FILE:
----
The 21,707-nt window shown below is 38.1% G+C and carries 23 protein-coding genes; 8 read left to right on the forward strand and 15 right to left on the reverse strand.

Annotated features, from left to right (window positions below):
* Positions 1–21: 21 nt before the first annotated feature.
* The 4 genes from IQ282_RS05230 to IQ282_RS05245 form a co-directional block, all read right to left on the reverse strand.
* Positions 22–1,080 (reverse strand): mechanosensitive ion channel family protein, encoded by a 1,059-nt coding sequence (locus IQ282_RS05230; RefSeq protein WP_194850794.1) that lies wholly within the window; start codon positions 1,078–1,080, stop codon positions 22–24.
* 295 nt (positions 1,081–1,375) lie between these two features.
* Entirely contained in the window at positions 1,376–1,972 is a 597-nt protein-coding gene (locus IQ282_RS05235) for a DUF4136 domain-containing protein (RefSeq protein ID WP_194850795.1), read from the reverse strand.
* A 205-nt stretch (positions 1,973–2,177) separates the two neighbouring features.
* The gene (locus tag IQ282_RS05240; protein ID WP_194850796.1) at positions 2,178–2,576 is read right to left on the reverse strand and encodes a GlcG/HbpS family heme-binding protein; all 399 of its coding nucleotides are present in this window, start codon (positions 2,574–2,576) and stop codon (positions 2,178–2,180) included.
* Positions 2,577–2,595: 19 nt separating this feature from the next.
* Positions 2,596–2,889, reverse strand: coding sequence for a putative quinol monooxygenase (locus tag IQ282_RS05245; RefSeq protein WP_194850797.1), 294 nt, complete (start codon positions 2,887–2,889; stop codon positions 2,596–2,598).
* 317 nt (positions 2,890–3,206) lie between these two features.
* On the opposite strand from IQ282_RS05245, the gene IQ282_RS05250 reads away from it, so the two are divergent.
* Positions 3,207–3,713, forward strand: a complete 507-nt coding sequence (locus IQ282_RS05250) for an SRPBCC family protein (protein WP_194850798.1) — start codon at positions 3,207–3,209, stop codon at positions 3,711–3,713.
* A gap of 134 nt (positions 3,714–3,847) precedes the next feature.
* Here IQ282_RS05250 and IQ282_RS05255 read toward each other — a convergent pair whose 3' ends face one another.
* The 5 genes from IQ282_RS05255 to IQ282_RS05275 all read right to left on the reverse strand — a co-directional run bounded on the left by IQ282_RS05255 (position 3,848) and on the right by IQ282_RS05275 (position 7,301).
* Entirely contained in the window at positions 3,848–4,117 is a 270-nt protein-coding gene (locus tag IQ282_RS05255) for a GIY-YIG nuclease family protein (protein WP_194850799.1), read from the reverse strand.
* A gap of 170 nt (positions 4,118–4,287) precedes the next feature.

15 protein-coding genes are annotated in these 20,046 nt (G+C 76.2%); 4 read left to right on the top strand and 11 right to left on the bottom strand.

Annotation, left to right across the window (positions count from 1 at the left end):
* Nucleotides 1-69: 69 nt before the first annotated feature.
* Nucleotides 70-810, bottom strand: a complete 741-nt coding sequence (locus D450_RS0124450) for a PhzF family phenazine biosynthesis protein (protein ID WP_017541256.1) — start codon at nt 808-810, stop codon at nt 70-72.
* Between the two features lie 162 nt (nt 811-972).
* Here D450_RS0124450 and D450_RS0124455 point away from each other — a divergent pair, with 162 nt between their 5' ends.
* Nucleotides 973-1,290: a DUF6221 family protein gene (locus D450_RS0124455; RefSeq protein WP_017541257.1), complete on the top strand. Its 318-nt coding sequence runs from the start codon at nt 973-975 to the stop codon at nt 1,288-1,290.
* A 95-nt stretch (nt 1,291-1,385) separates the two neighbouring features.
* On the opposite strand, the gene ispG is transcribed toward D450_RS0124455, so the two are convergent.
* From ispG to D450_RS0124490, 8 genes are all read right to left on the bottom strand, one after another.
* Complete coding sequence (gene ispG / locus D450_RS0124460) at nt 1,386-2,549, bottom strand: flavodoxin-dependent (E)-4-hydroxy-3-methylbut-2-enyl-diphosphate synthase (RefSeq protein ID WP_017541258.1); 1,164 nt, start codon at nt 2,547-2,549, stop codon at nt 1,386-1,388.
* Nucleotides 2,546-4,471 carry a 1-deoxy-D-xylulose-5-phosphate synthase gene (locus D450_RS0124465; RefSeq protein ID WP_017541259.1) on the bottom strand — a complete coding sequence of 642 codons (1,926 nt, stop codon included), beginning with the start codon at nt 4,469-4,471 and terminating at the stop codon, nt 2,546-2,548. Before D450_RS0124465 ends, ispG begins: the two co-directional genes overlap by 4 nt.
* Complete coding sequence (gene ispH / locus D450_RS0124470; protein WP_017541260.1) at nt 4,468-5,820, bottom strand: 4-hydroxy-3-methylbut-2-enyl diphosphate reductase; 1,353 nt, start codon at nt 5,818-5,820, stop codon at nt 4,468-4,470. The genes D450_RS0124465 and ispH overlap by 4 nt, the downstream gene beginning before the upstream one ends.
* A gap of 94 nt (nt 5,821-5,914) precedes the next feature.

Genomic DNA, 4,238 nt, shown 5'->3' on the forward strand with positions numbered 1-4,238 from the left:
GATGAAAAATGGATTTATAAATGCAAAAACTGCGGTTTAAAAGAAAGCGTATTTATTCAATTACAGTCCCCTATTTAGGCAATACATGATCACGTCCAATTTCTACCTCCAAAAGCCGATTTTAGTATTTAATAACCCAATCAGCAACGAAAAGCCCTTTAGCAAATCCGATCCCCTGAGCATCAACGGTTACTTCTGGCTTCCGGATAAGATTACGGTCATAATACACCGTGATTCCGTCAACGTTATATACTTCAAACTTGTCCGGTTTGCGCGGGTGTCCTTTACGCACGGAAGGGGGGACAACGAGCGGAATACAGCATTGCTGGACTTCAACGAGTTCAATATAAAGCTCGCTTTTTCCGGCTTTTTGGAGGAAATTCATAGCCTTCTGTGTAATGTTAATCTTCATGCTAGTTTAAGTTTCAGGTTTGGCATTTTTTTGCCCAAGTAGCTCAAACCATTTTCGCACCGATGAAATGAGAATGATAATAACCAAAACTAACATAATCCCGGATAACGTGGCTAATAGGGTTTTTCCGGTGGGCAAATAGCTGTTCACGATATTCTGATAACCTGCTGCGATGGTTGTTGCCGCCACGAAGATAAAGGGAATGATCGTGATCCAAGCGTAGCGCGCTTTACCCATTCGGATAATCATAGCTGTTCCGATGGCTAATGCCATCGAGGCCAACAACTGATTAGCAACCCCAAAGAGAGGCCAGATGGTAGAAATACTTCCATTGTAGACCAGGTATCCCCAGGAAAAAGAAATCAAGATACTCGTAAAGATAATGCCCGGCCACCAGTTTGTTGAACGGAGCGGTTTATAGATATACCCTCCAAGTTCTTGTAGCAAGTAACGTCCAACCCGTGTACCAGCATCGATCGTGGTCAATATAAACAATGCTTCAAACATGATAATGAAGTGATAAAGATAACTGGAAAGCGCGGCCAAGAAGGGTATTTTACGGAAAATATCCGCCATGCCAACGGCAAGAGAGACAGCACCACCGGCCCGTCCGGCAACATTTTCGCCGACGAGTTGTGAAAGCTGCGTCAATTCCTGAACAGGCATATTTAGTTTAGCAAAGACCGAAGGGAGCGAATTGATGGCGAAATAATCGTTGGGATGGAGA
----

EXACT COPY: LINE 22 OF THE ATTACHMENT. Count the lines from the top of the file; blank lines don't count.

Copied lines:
* Nucleotides 1-69: 69 nt before the first annotated feature.